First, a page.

Friday, December 28, 2012

ILA strike averted, contract extended 30 days

by Richard Mellor

It seems a strike by East and Gulf Coast longshoremen has been averted temporarily through the intervention of federal mediators from the Federal Mediation and Conciliation Service (FMCS).  The major sticking point has been the employers attempt to eliminate or cap payments made to longshoreman that were to compensate for job losses through automation, and containerization.

The payments are known as Container Royalties and the bosses are claiming these costs now amount to $15,000 a year for each worker at the ports.  The federal mediator announced today that, “The container royalty payment issue has been agreed upon in principle by the parties, subject to achieving an overall collective bargaining agreement.” 

So now the bosses and the Union leadership have agreed to extend the ILA Master Contract 30 days beyond the December 29th deadline.  The Wall Street Journal reported this morning that the bosses wanted to place caps on the payments and also eliminate them for “newer workers”.  Whether “newer” refers to those with low seniority or new hires is not clear the way it is phrased.

As they always do as some sort of reverence for confidentiality that prevents the members from knowing what is being discussed in detail as it happens, , the federal mediator stated that “….
negotiations will be continuing and consistent with the Agency's commitment of confidentiality to the parties, FMCS shall not disclose the substance of the container royalty payment agreement. What I can report is that the agreement on this important subject represents a major positive step toward achieving an overall collective bargaining agreement.”

The contract term under negotiations is six years as contracts become longer and longer in order to maintain Labor peace, and negotiations began in March.  In the last ten years container cargo at ILA operated ports has grown to 110 million tons from 50 according to the WSJ. Almost half of the country’s containerized maritime trade amounting to some $454 billion a year passes through Gulf and East Coast ports.  Retailers would be hard hit as would trucking companies as well as exports of manufacturing goods and agricultural products.

Not being in the industry it’s hard to tell but the usual procedure in these situations is that new hires get screwed, as I have mentioned many times before, they are in the unfortunate position of not being able to vote on contracts that harm them---they have no voice. The Union leadership generally presents the new deal that denies future workers the gains that took 150 years to win as a fait accompli and that’s that.  We have to be “realistic”.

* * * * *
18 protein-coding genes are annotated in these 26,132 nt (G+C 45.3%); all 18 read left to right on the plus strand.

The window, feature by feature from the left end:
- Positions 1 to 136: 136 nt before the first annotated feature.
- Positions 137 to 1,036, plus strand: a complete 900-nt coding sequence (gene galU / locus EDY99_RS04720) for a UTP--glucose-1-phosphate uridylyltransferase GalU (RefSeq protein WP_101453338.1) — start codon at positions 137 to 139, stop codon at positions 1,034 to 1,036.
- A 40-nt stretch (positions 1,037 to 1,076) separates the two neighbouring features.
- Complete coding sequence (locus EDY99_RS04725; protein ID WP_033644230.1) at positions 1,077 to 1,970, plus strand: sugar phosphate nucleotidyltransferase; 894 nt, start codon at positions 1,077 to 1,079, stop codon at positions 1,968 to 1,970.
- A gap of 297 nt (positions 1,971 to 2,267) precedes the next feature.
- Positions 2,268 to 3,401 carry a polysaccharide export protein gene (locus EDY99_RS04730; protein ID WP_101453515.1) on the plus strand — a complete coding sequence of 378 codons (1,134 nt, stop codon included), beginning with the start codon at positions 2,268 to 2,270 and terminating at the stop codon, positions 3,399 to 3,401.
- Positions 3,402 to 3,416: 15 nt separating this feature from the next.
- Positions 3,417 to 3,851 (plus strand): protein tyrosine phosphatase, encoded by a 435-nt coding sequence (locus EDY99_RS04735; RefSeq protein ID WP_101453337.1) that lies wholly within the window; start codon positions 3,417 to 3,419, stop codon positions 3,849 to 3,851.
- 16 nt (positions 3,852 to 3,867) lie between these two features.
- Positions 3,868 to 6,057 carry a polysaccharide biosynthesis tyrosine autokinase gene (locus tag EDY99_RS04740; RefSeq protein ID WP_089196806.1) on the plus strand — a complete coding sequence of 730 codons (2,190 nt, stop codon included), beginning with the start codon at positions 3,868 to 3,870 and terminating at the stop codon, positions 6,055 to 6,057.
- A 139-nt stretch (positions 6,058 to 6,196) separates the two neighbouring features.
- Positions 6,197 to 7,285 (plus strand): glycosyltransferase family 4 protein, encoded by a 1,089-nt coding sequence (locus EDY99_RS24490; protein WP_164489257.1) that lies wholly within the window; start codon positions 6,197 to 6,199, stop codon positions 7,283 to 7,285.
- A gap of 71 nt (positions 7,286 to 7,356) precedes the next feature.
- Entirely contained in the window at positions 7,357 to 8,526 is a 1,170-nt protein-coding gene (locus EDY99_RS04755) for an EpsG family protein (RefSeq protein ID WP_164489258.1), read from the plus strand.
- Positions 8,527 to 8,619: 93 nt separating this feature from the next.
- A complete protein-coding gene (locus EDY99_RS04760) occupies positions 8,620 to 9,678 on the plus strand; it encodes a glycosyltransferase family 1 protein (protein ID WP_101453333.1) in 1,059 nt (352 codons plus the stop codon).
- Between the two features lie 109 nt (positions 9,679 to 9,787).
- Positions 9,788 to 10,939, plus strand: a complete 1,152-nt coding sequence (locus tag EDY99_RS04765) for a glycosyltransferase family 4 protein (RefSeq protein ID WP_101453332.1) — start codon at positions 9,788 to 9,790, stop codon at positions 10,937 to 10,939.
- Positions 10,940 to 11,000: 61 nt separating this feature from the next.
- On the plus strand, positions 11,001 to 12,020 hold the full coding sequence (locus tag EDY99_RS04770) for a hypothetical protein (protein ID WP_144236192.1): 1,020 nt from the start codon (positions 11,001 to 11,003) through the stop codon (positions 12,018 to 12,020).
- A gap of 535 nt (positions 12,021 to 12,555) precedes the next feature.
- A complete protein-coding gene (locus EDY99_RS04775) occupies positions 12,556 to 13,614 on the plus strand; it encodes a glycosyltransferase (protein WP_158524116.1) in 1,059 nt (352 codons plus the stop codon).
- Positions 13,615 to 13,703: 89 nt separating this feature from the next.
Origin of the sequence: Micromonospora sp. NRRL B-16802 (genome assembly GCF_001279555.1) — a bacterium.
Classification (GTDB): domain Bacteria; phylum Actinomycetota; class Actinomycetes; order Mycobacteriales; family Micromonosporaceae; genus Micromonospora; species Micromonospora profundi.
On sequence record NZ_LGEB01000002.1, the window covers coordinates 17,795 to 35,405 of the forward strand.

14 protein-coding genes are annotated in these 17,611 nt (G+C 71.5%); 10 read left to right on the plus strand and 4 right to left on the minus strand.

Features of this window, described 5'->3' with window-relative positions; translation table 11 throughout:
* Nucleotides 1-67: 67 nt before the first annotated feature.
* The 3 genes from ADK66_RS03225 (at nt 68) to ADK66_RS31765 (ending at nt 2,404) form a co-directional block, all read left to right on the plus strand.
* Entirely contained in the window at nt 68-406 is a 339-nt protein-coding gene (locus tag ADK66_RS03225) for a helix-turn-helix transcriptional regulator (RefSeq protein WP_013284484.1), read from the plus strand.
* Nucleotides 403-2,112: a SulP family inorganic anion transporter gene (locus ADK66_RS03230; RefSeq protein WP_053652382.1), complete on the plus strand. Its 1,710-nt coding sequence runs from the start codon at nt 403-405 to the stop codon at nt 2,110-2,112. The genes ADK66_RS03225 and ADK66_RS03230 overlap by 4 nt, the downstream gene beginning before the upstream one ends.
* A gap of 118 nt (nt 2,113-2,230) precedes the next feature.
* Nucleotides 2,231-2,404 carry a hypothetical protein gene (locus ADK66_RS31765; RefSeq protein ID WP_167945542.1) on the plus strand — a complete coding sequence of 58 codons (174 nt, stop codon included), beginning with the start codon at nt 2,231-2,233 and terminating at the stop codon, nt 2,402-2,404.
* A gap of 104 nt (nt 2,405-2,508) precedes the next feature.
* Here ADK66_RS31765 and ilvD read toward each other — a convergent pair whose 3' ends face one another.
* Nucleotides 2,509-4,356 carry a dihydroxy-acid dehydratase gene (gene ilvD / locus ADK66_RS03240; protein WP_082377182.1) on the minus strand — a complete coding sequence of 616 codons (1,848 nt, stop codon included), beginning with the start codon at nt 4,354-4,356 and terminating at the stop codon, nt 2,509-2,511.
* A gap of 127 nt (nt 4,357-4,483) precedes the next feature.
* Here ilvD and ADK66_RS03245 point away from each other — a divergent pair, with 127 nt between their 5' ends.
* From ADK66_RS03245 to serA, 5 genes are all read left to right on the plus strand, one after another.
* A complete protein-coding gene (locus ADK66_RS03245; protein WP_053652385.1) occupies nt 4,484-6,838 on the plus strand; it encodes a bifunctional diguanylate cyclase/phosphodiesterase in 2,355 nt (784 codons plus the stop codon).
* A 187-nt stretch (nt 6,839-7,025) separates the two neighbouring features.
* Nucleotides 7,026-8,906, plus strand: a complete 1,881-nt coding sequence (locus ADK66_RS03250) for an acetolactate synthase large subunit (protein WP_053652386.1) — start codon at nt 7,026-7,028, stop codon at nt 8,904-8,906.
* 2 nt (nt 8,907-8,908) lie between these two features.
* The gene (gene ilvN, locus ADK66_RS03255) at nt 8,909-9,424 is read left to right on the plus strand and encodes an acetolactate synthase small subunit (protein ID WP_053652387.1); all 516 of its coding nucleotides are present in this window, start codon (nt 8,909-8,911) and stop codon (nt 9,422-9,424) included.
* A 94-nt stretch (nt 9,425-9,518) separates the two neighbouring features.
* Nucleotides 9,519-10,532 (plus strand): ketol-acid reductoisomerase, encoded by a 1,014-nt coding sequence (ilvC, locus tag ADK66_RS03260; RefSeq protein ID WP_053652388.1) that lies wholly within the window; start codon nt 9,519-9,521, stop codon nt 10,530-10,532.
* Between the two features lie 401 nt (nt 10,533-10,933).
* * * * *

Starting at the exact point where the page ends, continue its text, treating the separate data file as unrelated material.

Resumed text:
The key language in the short announcement made public is “…subject to achieving an overall collective bargaining agreement.”   What are the bosses demanding for their agreement to royalty payments “in principle”.
We all know through years and years of experience that the Union leadership comes to the table cap in hand seeking a fair and harmonious deal and with the understanding that concessions have to be made.  The issue is where the ax falls and new hires are generally the sacrificial lambs as well as younger workers with less seniority.

The Obama Administration has refused to say whether the President will invoke Taft Hartley if a strike occurs but we can be pretty sure he would.  US capitalism is not about to allow such an economic disruption to an already fragile economy.   Nations like China that export to the US would also feel the pinch.

What stands out is the tremendous potential power of this section of the working class.  Both the ILA and the ILWU could bring this economy to a complete halt.  The problem is that the Union officialdom cannot see any advantage going down that road.  We have had since the onset of the Great recession an uptick in Union activity and general social struggle from the Occupy Movement to Wisconsin events and independent struggles around housing, education, health care and in other areas. A strike of this nature that had an offensive as opposed to a defensive strategy could kick off the beginning of a national movement that would transform the situation and change the balance of class forces in this country.

But to do that would mean to confront this capitalist offensive, challenge it.  It would mean rejecting their view of the world and the idea that society cannot provide a decent living and secure existence. It would mean rejecting the “realism” of the bosses, a realism that leaves people homeless, without health care, without jobs and without a decent public education system. It would mean defying their laws that maintain this inequality and punishes those that oppose it. It would mean relying on the strength of all workers as opposed to their courts and their judges and their mediators.

It would mean refusing to shy away from the term class war, a term the bosses like to use only when we fight back but a war that exists day in day out with the 1% as the aggressors.  It would mean putting an end to $5 and $10 billion a year paydays for coupon clippers. It would mean recognizing that a class war already exists and having a strategy and tactics for winning it as we end wars that set us against other workers who have done us no harm, wars fought for the profits of the global corporations.

It would open the path to a democratic socialist society and it would certainly begin to reduce the alienation and despair that drives people to annihilate their entire family and themselves.  Fighting back always pays.

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